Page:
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Thursday, 12 February 2015
Page: 624


Senator SINGH (Tasmania) (13:49): Labor recognises the contribution of natural gas from coal, shale and tight formations to the Australian economy and the importance of robust environmental regulation to ensure that these resources are extracted and exported in a sustainable way. But Labor does not support the amendments of Senator Xenophon to include all hydraulic fracturing in this field. That is because in 2012 the then Labor government signed the National Partnership Agreement on Coal Seam Gas and Large Coalmining Development with Queensland, New South Wales, South Australia and Victoria.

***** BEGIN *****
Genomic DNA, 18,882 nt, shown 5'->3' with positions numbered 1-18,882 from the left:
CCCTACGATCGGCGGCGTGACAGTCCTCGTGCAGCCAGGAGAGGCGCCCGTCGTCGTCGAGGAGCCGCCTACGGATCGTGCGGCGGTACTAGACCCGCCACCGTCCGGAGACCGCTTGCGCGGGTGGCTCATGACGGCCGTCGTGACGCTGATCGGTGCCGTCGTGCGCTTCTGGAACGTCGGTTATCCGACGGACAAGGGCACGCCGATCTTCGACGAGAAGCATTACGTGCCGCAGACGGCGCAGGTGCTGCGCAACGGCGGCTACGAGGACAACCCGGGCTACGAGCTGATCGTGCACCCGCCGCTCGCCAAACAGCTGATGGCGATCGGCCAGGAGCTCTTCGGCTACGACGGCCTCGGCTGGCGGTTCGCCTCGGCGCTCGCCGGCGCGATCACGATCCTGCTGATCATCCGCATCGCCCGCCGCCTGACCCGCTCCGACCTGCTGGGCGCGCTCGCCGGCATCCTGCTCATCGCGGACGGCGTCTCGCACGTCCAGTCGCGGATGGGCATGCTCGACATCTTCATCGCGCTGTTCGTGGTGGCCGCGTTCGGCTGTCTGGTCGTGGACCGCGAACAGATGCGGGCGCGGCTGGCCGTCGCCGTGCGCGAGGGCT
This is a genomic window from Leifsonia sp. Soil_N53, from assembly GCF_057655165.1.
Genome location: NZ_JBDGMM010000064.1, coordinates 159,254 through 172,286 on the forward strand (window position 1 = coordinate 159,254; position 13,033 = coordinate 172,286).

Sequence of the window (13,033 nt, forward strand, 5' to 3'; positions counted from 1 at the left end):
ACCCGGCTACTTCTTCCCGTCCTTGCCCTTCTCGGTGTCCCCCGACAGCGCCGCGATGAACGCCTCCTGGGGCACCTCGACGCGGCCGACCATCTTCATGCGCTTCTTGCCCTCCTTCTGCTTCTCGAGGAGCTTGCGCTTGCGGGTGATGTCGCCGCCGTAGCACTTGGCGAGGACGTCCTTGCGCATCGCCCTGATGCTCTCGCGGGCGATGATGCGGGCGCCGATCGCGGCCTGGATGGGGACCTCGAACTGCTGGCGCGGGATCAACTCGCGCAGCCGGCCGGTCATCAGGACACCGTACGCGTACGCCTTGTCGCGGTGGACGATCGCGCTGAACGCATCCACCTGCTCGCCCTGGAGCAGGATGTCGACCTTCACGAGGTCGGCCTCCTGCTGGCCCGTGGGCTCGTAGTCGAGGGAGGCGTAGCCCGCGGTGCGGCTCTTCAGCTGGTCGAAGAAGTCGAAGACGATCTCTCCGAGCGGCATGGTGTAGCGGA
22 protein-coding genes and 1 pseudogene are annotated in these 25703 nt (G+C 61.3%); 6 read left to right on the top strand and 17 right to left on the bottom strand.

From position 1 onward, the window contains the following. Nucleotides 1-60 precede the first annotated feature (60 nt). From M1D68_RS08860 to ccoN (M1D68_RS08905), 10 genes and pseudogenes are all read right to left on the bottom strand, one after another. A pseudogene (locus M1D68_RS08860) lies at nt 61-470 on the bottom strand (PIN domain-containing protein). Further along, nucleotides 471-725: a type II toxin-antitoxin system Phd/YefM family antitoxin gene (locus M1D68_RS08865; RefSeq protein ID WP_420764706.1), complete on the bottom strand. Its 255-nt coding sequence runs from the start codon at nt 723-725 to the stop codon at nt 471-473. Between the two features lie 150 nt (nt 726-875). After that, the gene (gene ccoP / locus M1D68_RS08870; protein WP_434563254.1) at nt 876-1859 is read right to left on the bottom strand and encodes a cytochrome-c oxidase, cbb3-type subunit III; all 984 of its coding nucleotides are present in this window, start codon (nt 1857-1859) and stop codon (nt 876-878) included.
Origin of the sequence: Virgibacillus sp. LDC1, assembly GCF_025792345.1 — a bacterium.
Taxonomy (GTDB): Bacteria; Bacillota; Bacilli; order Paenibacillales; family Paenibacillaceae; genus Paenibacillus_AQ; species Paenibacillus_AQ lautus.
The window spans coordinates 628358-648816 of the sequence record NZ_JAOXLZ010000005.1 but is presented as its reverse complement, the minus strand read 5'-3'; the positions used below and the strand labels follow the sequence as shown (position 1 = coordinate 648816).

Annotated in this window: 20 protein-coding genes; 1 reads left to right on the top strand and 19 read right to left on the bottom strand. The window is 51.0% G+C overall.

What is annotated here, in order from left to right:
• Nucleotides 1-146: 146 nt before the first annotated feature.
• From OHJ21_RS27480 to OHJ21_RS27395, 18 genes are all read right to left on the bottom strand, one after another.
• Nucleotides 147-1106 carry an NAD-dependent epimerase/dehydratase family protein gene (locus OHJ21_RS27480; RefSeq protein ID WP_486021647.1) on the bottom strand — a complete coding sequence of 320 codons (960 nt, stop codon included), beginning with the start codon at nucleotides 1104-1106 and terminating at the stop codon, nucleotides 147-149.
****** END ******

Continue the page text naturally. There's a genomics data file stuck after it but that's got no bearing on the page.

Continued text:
Following that, Labor established the Independent Expert Scientific Committee on Coal Seam Gas and Large Coalmining Development to provide scientific advice to decision makers on the impact that these developments may have on Australia's water resources. That initiative was supported with $150 million of Commonwealth funding. The IESC advice and the water trigger amendment to the EPBC Act were in in keeping with the scope of that national partnership agreement. We did this to establish best practice in regulation of sensitive fracking activities and fracking activities that were near water resources, such as aquifers, which are much closer to the surface than many forms of shale and tight gas that require fracking. While Labor do not support these amendments, we do believe that there is room to review the existing national partnership agreement in partnership with the states to consider other tight gas developments.